According to Baer Brake Systems, while cross-drilled or slotted rotors produce a strong visual appeal behind a modern open wheel, they have only a very slight performance edge when pad outgassing occurs. In other words, the holes don't matter all that much.
But rotors can crack under very intense heat. I cracked even my rear rotors before I gave up on drilled rotors. Basically you don't need drilled rotors on the street, and they don't work very well at the track. Got the idea here?
The best explanation of why you don't need drilled brake rotors is found in the advertising for Brembo, which states, "Brembo Sport drilled brake rotors provide excellent stopping power in everyday traffic, as well as more spirited, high performance street and highway driving." It then goes on, "Brembo Sport slotted brake rotors provide excellent stopping power in everyday traffic, as well as high performance street and track driving." Notice that there was no mention of using drilled brake rotors for track use?
Two-Piece Brake Rotors
There are two main reasons for choosing a two-piece rotor over a standard one-piece. The first is weight savings. A two-piece brake rotor's center aluminum hat reduces the overall weight by an average of 3 pounds versus a one-piece, cast-iron rotor.
Remember how I said earlier that lightweight rotors are generally cheap junk? Well, with a two-piece rotor you can have light weight and strength at the same time. The actual rotor can be substantial enough to dissipate heat properly, while the aluminum hat section saves weight. This is the best of both worlds.
The other big advantage of the two-piece rotor is that it's easier to vent air through the rotor's center. The ideal brake duct is one that pushes air into the center of the brake rotor, thus allowing the heated air to exit through the vanes. Two-piece rotors are ideal for this ducting and cooling.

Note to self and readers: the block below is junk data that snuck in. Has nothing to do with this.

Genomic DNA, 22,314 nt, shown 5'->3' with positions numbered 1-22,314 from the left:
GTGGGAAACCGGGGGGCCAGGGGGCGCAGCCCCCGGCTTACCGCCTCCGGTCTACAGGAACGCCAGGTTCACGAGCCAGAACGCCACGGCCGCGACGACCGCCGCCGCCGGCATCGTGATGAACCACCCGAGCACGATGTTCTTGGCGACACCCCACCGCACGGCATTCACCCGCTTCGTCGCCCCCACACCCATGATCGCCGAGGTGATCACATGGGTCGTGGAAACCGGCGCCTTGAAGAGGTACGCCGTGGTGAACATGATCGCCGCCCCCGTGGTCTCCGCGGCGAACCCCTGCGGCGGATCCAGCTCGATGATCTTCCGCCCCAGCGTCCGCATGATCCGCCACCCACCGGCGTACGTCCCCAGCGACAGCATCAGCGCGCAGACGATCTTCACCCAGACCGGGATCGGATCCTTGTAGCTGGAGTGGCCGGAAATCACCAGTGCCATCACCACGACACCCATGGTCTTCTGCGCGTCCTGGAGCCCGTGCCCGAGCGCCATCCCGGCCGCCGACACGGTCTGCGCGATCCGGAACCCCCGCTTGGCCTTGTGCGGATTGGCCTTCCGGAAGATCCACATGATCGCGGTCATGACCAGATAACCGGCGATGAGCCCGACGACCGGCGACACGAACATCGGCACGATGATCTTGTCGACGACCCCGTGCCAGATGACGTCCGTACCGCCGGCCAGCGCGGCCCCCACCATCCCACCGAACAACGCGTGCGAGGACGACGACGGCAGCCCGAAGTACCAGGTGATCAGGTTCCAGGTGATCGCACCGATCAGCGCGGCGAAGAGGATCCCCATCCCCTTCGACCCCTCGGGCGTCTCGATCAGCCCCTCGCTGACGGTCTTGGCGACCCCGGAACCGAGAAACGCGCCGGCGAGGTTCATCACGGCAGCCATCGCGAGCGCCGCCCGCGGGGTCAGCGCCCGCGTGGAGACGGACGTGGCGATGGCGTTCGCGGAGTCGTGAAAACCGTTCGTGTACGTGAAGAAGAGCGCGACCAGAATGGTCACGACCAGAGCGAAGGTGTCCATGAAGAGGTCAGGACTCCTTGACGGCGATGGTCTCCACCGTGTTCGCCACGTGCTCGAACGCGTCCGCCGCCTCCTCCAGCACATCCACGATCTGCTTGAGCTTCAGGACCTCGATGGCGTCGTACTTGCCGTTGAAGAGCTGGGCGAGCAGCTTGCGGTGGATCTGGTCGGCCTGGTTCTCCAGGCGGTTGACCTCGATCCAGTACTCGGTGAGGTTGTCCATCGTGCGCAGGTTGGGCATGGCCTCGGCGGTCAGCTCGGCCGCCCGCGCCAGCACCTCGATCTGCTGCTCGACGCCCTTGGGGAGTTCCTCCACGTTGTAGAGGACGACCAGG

Two-piece rotors can be very expensive when you first install them. Just the rotor alone for my C4 is $183.54. The hat section is going to be an additional cost, but only once. This means that a one-piece brake rotor is cheaper, but not by a lot. I might add that I've never cracked a Wilwood brake rotor, but then again I've never cracked a NAPA premium rotor. I have, though, broken just about everything else.
A lot people also prefer two-piece rotors for cosmetic reasons. The black aluminum center hat bolted to the rotor ring gives the brakes an aggressive, race look. Just be prepared to pay the price.
No one talks about brake rotor prep, but it's a really big deal. You can't just take a brand new rotor out of the box and throw it at the car. Even worse is to take a used brake rotor and install new brake pads without any rotor preparation. This is just asking for trouble. You run a huge risk of brake squeal, and you're not getting the maximum effectiveness out of the new brake pads.
I sand brake rotors all the time. Any number of people will tell you it's unnecessary, but I've installed thousands of brakes on a wide variety of cars, and I can count the number of noise problems I've had on one hand.
Most suppliers of bench lathes and on-car lathes say sanding after turning isn't necessary as long as proper feed rates and sharp lathe bits are used. The finish should be within specifications and cause no problems. Proponents of sanding claim that sanding improves the finish by making rotors smoother. Sanding knocks off the sharp peaks as well as torn and folded metal left on the surface by the lathe bits. Sanding may improve the surface finish 2 to 5 microinches. This will give you better pedal feel, quicker pad seating, and improved overall brake performance.
Rotors can be sanded in various ways. One is to apply a non-directional finish with 80- to 120-grit sandpaper on a flat sanding block. Hold a pair of sanding blocks against the brake rotor for about 60 seconds while the rotor is turning at normal speed on the lathe (assuming you have a machine for turning brake rotors in your home garage).
For the rest of us, the most common method is to use an abrasive pad on a drill. This technique is risky because it's difficult to do an even job, and metal buildup on the pad may actually make the surface rougher unless a fresh sanding pad is used for each side of the rotor. If you do sand, do it carefully, evenly, and remember that you're not trying to remove metal. A minute or less on each side should be enough. You'll see the scratches develop as you use the sanding disc. You really don't want to remove any material; just simply scratch the surface.